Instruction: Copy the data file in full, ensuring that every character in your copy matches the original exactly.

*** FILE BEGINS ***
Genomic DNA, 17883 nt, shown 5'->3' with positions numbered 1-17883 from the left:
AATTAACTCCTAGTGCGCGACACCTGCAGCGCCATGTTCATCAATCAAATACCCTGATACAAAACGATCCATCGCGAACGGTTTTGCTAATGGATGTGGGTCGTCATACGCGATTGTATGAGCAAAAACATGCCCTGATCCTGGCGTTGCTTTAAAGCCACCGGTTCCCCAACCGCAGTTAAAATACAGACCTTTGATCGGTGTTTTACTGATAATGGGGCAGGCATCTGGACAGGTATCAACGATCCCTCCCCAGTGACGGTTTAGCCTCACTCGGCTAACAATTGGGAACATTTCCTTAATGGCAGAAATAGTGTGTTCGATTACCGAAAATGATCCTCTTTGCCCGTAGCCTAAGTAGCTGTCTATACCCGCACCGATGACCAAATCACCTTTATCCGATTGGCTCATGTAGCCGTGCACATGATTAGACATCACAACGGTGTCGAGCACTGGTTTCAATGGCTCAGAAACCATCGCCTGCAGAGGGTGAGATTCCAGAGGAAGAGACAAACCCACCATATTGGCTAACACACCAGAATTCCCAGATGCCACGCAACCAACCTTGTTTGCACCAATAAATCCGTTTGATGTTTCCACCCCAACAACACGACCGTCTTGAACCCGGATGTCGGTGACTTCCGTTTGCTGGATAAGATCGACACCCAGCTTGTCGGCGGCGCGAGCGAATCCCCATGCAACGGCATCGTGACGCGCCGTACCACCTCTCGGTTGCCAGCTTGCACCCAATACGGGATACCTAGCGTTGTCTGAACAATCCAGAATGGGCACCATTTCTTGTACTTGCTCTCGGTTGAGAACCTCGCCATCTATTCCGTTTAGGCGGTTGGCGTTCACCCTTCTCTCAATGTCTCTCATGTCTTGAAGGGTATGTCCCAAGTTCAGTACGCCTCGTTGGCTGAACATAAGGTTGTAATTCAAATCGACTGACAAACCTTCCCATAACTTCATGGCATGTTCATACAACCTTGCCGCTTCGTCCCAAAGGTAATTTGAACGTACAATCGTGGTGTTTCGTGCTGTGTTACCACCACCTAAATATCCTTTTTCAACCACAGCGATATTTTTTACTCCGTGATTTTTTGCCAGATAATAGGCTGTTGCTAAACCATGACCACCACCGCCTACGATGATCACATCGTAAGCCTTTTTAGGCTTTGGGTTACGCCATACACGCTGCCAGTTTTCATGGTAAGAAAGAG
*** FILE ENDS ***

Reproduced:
Genomic DNA, 17883 nt, shown 5'->3' with positions numbered 1-17883 from the left:
AATTAACTCCTAGTGCGCGACACCTGCAGCGCCATGTTCATCAATCAAATACCCTGATACAAAACGATCCATCGCGAACGGTTTTGCTAATGGATGTGGGTCGTCATACGCGATTGTATGAGCAAAAACATGCCCTGATCCTGGCGTTGCTTTAAAGCCACCGGTTCCCCAACCGCAGTTAAAATACAGACCTTTGATCGGTGTTTTACTGATAATGGGGCAGGCATCTGGACAGGTATCAACGATCCCTCCCCAGTGACGGTTTAGCCTCACTCGGCTAACAATTGGGAACATTTCCTTAATGGCAGAAATAGTGTGTTCGATTACCGAAAATGATCCTCTTTGCCCGTAGCCTAAGTAGCTGTCTATACCCGCACCGATGACCAAATCACCTTTATCCGATTGGCTCATGTAGCCGTGCACATGATTAGACATCACAACGGTGTCGAGCACTGGTTTCAATGGCTCAGAAACCATCGCCTGCAGAGGGTGAGATTCCAGAGGAAGAGACAAACCCACCATATTGGCTAACACACCAGAATTCCCAGATGCCACGCAACCAACCTTGTTTGCACCAATAAATCCGTTTGATGTTTCCACCCCAACAACACGACCGTCTTGAACCCGGATGTCGGTGACTTCCGTTTGCTGGATAAGATCGACACCCAGCTTGTCGGCGGCGCGAGCGAATCCCCATGCAACGGCATCGTGACGCGCCGTACCACCTCTCGGTTGCCAGCTTGCACCCAATACGGGATACCTAGCGTTGTCTGAACAATCCAGAATGGGCACCATTTCTTGTACTTGCTCTCGGTTGAGAACCTCGCCATCTATTCCGTTTAGGCGGTTGGCGTTCACCCTTCTCTCAATGTCTCTCATGTCTTGAAGGGTATGTCCCAAGTTCAGTACGCCTCGTTGGCTGAACATAAGGTTGTAATTCAAATCGACTGACAAACCTTCCCATAACTTCATGGCATGTTCATACAACCTTGCCGCTTCGTCCCAAAGGTAATTTGAACGTACAATCGTGGTGTTTCGTGCTGTGTTACCACCACCTAAATATCCTTTTTCAACCACAGCGATATTTTTTACTCCGTGATTTTTTGCCAGATAATAGGCTGTTGCTAAACCATGACCACCACCGCCTACGATGATCACATCGTAAGCCTTTTTAGGCTTTGGGTTACGCCATACACGCTGCCAGTTTTCATGGTAAGAAAGAG